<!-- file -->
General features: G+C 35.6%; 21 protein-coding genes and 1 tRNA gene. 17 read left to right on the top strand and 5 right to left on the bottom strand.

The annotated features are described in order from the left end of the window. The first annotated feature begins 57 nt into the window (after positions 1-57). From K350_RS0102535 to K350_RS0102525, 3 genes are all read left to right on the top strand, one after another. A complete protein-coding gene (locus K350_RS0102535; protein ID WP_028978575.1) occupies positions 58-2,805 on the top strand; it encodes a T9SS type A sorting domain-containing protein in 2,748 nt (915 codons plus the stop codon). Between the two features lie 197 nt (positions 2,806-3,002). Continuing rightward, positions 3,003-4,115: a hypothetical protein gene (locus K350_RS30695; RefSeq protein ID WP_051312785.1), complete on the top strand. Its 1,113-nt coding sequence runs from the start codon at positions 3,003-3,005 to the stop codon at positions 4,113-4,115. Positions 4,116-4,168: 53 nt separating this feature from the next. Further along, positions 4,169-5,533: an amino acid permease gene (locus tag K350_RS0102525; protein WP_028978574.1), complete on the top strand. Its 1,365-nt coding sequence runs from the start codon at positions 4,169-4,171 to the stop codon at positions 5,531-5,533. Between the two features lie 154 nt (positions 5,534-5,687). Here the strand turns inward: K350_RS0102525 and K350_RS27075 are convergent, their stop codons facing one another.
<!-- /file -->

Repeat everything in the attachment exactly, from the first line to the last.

General features: G+C 35.6%; 21 protein-coding genes and 1 tRNA gene. 17 read left to right on the top strand and 5 right to left on the bottom strand.

The annotated features are described in order from the left end of the window. The first annotated feature begins 57 nt into the window (after positions 1-57). From K350_RS0102535 to K350_RS0102525, 3 genes are all read left to right on the top strand, one after another. A complete protein-coding gene (locus K350_RS0102535; protein ID WP_028978575.1) occupies positions 58-2,805 on the top strand; it encodes a T9SS type A sorting domain-containing protein in 2,748 nt (915 codons plus the stop codon). Between the two features lie 197 nt (positions 2,806-3,002). Continuing rightward, positions 3,003-4,115: a hypothetical protein gene (locus K350_RS30695; RefSeq protein ID WP_051312785.1), complete on the top strand. Its 1,113-nt coding sequence runs from the start codon at positions 3,003-3,005 to the stop codon at positions 4,113-4,115. Positions 4,116-4,168: 53 nt separating this feature from the next. Further along, positions 4,169-5,533: an amino acid permease gene (locus tag K350_RS0102525; protein WP_028978574.1), complete on the top strand. Its 1,365-nt coding sequence runs from the start codon at positions 4,169-4,171 to the stop codon at positions 5,531-5,533. Between the two features lie 154 nt (positions 5,534-5,687). Here the strand turns inward: K350_RS0102525 and K350_RS27075 are convergent, their stop codons facing one another.